Keeping Up with Compliance in the Digital Age 


Late adopters to the Homeland Security Department’s Continuous Diagnostics and Mitigation program can still benefit.

As the Homeland Security Department’s Continuous Diagnostics and Mitigation program enters its seventh year, its positive impact on federal agencies' cybersecurity is clear. Since implementation, Homeland Security has been able to field and navigate over 35,000 security incidents, and fiscal 2018 marked the first time in 12 years that federal civilian agents avoided major cyberattacks. 

But even as the program plans to expand to include state and local governments, most civilian agencies still lag behind when it comes to fully implementing the necessary measures to ensure network security and data protection. As agencies kick off the new year, those that have gaps in their security and aren’t fully in compliance with the Federal Information Security Management Act should reevaluate what steps they can take to benefit from the CDM program and meet federal cybersecurity requirements. 

Since its introduction in 2013, the CDM program has stood out as unique in the federal space because of its design and objective. The program is intended to remove obstacles faced by federal technology teams across civilian agencies, to offer Homeland Security support, and to provide Homeland Security with a full view of the threats these federal technology systems collectively face. To this end, the agency researched security tools and placed those that passed vetting on a CDM approved list, allowing agencies to use the CDM program to cover the cost of select solutions. From there, a four-phase approach rounds out the CDM program, encouraging agencies to properly implement these tools in the context of their system.

Barriers to Adoption 

While CDM seemingly eliminates two of the biggest obstacles to implementing a robust security program—cost and expertise—reluctance to comply still persists among some agencies due to misconceptions about the program. Some are daunted by CDM, believing that it will require a total overhaul of security structure. In actuality, the program is designed so that agencies can audit their current program and fill in the gaps through a manageable, step-by-step approach. 

Another source of confusion stems from the CDM-approved product list. Some are under the impression that they are mandated to use the tools on this list, when in fact agencies can continue to use other tools—provided they are still functional, effective and the agency has their own funds to cover the cost. 

Finally, other agencies may be reluctant to comply because it requires data sharing with Homeland Security, but these concerns are unwarranted. In viewing data, Homeland Security aims to be a second set of eyes to spot vulnerabilities. Its mission is to prevent security breaches, not pass down punitive action based on any findings.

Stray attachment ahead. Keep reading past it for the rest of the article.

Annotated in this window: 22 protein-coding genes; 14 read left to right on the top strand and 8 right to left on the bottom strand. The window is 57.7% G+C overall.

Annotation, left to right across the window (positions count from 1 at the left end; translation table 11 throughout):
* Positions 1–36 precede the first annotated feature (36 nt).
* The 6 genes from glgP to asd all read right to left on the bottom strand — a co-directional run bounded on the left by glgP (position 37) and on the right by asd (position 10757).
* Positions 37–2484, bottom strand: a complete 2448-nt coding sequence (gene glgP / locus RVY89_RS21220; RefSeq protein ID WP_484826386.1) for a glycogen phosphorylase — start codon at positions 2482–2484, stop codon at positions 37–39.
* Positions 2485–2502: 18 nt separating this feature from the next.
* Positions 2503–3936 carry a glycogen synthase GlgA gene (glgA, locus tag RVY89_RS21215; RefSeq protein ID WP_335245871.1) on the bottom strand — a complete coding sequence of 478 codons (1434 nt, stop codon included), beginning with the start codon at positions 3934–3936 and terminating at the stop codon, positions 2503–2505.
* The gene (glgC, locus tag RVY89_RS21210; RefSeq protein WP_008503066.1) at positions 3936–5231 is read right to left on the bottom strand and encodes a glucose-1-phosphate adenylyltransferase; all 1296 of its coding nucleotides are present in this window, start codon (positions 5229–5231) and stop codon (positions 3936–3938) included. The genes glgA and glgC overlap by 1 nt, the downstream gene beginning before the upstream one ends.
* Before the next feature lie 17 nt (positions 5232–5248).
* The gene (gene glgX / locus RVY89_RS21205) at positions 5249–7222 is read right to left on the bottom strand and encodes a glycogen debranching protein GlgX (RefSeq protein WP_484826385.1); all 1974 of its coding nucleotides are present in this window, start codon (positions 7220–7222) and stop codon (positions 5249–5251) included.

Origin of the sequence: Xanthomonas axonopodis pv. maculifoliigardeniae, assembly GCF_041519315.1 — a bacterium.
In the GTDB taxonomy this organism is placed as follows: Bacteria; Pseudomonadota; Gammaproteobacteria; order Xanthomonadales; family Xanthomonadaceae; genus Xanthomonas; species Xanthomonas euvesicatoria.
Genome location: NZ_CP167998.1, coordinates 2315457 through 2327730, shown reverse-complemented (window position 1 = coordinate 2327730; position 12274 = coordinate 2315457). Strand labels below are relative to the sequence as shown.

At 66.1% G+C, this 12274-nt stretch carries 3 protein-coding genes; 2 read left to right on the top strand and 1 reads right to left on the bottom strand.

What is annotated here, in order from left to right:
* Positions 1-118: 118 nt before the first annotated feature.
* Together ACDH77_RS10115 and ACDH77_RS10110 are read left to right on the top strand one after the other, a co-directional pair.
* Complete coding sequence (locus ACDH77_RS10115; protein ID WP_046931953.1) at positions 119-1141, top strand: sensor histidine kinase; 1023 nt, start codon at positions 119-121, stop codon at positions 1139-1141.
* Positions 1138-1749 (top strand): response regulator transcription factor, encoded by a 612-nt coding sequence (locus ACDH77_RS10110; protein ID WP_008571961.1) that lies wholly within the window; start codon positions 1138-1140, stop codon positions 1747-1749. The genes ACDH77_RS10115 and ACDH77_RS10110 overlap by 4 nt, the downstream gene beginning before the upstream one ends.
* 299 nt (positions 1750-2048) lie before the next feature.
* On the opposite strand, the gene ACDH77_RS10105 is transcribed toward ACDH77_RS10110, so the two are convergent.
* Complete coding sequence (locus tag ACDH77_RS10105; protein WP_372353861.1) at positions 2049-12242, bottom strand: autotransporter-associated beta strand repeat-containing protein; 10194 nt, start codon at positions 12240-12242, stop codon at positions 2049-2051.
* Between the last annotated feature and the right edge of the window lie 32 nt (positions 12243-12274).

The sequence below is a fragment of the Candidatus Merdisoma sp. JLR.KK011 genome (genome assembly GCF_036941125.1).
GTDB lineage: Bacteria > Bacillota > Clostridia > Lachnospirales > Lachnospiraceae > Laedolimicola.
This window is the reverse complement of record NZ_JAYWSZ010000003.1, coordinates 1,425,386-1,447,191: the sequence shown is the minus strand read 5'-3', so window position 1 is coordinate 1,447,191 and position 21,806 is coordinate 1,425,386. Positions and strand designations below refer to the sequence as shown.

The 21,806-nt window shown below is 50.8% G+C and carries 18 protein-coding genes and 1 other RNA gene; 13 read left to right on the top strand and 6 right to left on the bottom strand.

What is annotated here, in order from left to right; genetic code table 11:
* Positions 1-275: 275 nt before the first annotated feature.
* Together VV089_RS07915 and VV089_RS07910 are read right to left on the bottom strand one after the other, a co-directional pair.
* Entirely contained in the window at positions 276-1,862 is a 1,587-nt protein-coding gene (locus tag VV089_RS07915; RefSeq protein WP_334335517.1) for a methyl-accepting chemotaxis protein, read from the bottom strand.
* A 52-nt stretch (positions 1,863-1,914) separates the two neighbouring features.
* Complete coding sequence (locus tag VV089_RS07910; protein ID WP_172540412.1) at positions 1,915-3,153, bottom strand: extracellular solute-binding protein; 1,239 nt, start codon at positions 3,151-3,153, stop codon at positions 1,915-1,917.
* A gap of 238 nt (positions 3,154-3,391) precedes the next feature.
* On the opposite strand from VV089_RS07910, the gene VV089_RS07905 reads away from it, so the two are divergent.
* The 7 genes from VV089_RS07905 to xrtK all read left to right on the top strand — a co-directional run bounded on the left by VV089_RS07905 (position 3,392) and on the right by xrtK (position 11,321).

Benefits of Implementation

Once agencies move past misconceptions, CDM’s benefits are clear. In addition to saving money and streamlining operations, organizations that have already adopted CDM understand more about what’s happening within their networks. This knowledge empowers teams to quickly spot and deal with suspicious activity that would otherwise go unnoticed. For these agencies, the CDM program has also been a deterrent for hackers interested in the most vulnerable targets. As they become more difficult to infiltrate, bad actors tend to move on to lower hanging fruit. 

For agencies that may be farther behind in their security roadmap—or who may not have even started building one—the new year is a good time to start strengthening your security posture, taking a proactive approach to security. They should begin by first taking an inventory of their existing security tools. Once the agency knows what they have available, they can determine what tools they need in the short and long term. This should be done enterprise-wide to build a strong security system protecting the entire agency. 

Once the gaps are identified, the right tools can be acquired through the CDM program and implemented by Homeland Security and agency technology personnel. By working with the agency, Homeland Security becomes an extension of the technology team, stretching the capacity to monitor activity and improve defenses. Agencies can also use a third-party service provider for additional support. 

Whether federal agencies are fully compliant with FISMA or have yet to start, it’s important to remember that creating and maintaining a secure network should be thought of as a journey, not a destination. While the CDM program goes a long way toward securing agencies’ security infrastructures, it is not a silver bullet. The cybersecurity landscape is always changing and protecting against vulnerabilities is an ongoing process. All agencies will benefit if they consistently adopt lessons learned through the CDM program in their day-to-day operations.  

Marc Chenoweth is a technical consultant for Security at Force 3.